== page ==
GLEESON, M., D. B. PYNE, J. P. AUSTIN, J. L. FRANCIS, R. L. CLANCY, W. A. MCDONALD, and P. A. FRICKER. Epstein-Barr virus reactivation and upper-respiratory illness in elite swimmers. Med. Sci. Sports Exerc., Vol. 34, No. 3, pp. 411–417, 2002.
Purpose: The aim of this study was to investigate the relationships between latent viral shedding of Epstein-Barr virus (EBV) in saliva, upper-respiratory illness, and mucosal immune suppression in a cohort of highly trained swimmers undertaking intensive training.
Methods: Saliva was collected before selected training sessions from 14 elite male swimmers during a 30-d period of intensive training. Prior infection with EBV was determined by EBV antibody serology. Salivary IgA concentrations were measured by enzyme linked immunosorbent assay (ELISA), and EBV viral shedding (EBV-DNA) was detected by polymerase chain reaction (PCR). Symptoms of upper-respiratory illness were recorded daily.
Results: Eleven swimmers (79%) were seropositive for prior EBV infection. Seven EBV seropositive swimmers (64%) had EBV-DNA detected during the study period. Upper-respiratory symptoms (URS) were reported in six of seven swimmers in whom EBV-DNA was detected and in three of four swimmers with no EBV-DNA detection. No URS were reported in the EBV seronegative swimmers. There was a statistically significant relationship between EBV serology status and URS (P = 0.027). EBV-DNA was detected in saliva before the appearance of URS. Salivary IgA levels were significantly lower immediately before the URS (P = 0.01) compared with subsequent peak IgA levels and declined to pre-URS levels on average 11 d after the first appearance of URS.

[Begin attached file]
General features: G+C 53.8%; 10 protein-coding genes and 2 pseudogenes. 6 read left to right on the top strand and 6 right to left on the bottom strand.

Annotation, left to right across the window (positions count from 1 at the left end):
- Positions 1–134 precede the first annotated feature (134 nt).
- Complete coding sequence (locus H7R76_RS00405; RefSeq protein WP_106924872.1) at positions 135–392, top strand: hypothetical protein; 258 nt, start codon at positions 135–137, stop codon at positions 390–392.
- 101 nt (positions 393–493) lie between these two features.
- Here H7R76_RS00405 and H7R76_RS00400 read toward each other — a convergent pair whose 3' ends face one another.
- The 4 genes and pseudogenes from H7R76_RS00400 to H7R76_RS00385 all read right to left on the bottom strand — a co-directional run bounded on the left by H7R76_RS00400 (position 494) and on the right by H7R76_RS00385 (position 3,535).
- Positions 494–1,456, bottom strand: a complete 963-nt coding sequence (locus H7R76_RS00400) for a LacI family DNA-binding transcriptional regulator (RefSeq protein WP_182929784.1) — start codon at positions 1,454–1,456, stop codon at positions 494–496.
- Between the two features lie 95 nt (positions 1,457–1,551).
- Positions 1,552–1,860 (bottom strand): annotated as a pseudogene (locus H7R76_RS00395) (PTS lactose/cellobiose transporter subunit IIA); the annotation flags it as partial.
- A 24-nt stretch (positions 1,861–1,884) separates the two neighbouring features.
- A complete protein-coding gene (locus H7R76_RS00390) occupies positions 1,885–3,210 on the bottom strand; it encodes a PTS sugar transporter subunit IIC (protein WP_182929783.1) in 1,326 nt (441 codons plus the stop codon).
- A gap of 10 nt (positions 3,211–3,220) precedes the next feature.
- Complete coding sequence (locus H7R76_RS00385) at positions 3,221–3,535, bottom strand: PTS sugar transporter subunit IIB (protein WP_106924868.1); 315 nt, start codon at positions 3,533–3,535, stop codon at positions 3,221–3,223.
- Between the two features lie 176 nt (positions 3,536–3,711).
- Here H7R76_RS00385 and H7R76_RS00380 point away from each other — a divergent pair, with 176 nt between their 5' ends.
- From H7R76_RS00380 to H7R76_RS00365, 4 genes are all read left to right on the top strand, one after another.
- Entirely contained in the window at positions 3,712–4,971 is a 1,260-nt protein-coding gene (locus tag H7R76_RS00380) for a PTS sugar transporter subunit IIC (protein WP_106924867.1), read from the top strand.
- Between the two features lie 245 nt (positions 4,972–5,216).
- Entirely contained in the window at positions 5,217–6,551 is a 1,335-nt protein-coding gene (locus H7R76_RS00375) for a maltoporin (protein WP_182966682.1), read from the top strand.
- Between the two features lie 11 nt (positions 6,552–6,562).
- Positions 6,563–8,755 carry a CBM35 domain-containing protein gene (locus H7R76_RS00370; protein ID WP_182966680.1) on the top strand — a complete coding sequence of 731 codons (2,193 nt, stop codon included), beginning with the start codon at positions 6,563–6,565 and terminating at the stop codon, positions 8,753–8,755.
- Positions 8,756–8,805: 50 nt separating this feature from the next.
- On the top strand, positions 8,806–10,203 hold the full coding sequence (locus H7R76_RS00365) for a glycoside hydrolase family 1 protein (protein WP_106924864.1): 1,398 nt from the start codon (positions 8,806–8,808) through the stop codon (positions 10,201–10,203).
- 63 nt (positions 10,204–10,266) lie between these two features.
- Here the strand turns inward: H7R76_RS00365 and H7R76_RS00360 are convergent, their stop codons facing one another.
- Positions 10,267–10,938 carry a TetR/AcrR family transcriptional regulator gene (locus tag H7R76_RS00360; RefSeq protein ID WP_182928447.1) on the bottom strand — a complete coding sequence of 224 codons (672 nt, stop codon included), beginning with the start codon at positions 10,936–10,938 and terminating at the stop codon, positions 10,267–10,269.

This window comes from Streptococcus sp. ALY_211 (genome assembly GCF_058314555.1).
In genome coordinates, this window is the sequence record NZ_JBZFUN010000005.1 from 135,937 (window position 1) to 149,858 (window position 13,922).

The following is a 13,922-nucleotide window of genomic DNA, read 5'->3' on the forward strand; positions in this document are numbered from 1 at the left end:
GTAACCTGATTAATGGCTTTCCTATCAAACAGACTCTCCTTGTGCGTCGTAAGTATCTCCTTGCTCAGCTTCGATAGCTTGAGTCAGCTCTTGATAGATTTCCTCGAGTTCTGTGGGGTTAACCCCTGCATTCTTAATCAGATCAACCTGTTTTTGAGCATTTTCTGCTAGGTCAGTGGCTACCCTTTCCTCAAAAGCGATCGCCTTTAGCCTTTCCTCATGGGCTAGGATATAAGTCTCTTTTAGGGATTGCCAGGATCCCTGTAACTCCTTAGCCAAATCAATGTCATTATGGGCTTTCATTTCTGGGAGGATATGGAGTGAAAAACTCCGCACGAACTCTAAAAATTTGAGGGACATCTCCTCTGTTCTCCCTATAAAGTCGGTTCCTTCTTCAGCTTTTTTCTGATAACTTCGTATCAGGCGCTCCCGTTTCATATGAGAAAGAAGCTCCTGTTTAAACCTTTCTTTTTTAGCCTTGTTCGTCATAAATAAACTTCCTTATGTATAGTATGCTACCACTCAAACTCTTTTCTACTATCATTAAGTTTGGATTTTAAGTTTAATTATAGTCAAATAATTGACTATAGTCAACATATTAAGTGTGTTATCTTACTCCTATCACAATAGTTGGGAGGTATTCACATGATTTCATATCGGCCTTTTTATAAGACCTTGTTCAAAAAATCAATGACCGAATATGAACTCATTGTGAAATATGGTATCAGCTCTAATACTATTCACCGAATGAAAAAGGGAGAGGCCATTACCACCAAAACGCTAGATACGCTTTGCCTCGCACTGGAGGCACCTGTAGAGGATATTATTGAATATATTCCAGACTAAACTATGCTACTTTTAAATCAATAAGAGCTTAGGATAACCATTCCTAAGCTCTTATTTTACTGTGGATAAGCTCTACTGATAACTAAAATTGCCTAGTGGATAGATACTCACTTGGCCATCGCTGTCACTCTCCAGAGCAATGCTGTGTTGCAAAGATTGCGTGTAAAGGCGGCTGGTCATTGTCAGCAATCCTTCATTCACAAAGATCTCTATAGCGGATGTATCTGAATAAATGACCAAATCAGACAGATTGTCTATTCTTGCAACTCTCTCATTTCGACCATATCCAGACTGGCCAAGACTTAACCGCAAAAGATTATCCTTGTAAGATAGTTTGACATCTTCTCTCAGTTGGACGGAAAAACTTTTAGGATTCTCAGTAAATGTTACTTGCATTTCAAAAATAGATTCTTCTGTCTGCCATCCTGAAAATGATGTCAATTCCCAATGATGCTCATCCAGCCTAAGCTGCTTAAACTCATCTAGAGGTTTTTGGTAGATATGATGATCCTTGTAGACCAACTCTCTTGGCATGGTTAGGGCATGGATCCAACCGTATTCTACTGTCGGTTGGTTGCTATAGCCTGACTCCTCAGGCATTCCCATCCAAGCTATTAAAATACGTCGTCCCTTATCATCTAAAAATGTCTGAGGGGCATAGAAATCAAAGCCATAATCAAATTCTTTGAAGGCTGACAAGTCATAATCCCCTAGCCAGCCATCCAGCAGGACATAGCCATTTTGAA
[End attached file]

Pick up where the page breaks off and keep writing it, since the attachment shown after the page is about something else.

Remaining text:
Conclusions: The time course of appearance of EBV-DNA in relation to URS suggests latent viral EBV shedding may be a contributing factor in the URS. The low levels of salivary IgA detected before the URS indicated transient mucosal immune suppression in the study cohort. The viral shedding may alternatively be a reflection of the altered immune control mechanisms that occur in response to intensive exercise and unrelated to the URS.
Hunter Immunology Unit, Hunter Area Pathology Service, Royal Newcastle Hospital, Newcastle NSW 2300, AUSTRALIA; Centre for Sports Science and Sports Medicine, Australian Institute of Sport, Canberra ACT 2616, AUSTRALIA; and Faculty of Medicine and Health Sciences, University of Newcastle, Callaghan NSW 2308, AUSTRALIA
Submitted for publication February 2001.
Accepted for publication June 2001.